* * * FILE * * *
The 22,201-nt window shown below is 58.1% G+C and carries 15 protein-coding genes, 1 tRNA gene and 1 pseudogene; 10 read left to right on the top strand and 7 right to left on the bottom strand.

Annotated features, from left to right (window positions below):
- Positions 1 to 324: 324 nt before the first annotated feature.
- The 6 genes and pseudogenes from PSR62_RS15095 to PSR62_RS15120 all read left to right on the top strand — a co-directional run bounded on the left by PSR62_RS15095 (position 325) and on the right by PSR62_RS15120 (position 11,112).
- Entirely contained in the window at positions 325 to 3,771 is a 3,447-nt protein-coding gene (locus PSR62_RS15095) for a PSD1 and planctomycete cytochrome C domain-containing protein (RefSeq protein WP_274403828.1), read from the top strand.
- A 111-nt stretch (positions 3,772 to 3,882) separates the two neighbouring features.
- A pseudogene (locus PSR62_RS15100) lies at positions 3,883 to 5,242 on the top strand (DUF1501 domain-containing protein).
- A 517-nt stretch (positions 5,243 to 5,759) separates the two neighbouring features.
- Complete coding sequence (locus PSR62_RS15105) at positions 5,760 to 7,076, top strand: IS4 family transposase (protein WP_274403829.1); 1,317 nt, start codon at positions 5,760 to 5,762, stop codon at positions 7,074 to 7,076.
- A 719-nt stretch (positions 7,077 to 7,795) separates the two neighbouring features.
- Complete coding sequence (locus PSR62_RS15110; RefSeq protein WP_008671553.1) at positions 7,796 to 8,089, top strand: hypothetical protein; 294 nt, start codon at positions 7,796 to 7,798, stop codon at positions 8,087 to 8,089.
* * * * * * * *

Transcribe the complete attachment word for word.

The 22,201-nt window shown below is 58.1% G+C and carries 15 protein-coding genes, 1 tRNA gene and 1 pseudogene; 10 read left to right on the top strand and 7 right to left on the bottom strand.

Annotated features, from left to right (window positions below):
- Positions 1 to 324: 324 nt before the first annotated feature.
- The 6 genes and pseudogenes from PSR62_RS15095 to PSR62_RS15120 all read left to right on the top strand — a co-directional run bounded on the left by PSR62_RS15095 (position 325) and on the right by PSR62_RS15120 (position 11,112).
- Entirely contained in the window at positions 325 to 3,771 is a 3,447-nt protein-coding gene (locus PSR62_RS15095) for a PSD1 and planctomycete cytochrome C domain-containing protein (RefSeq protein WP_274403828.1), read from the top strand.
- A 111-nt stretch (positions 3,772 to 3,882) separates the two neighbouring features.
- A pseudogene (locus PSR62_RS15100) lies at positions 3,883 to 5,242 on the top strand (DUF1501 domain-containing protein).
- A 517-nt stretch (positions 5,243 to 5,759) separates the two neighbouring features.
- Complete coding sequence (locus PSR62_RS15105) at positions 5,760 to 7,076, top strand: IS4 family transposase (protein WP_274403829.1); 1,317 nt, start codon at positions 5,760 to 5,762, stop codon at positions 7,074 to 7,076.
- A 719-nt stretch (positions 7,077 to 7,795) separates the two neighbouring features.
- Complete coding sequence (locus PSR62_RS15110; RefSeq protein WP_008671553.1) at positions 7,796 to 8,089, top strand: hypothetical protein; 294 nt, start codon at positions 7,796 to 7,798, stop codon at positions 8,087 to 8,089.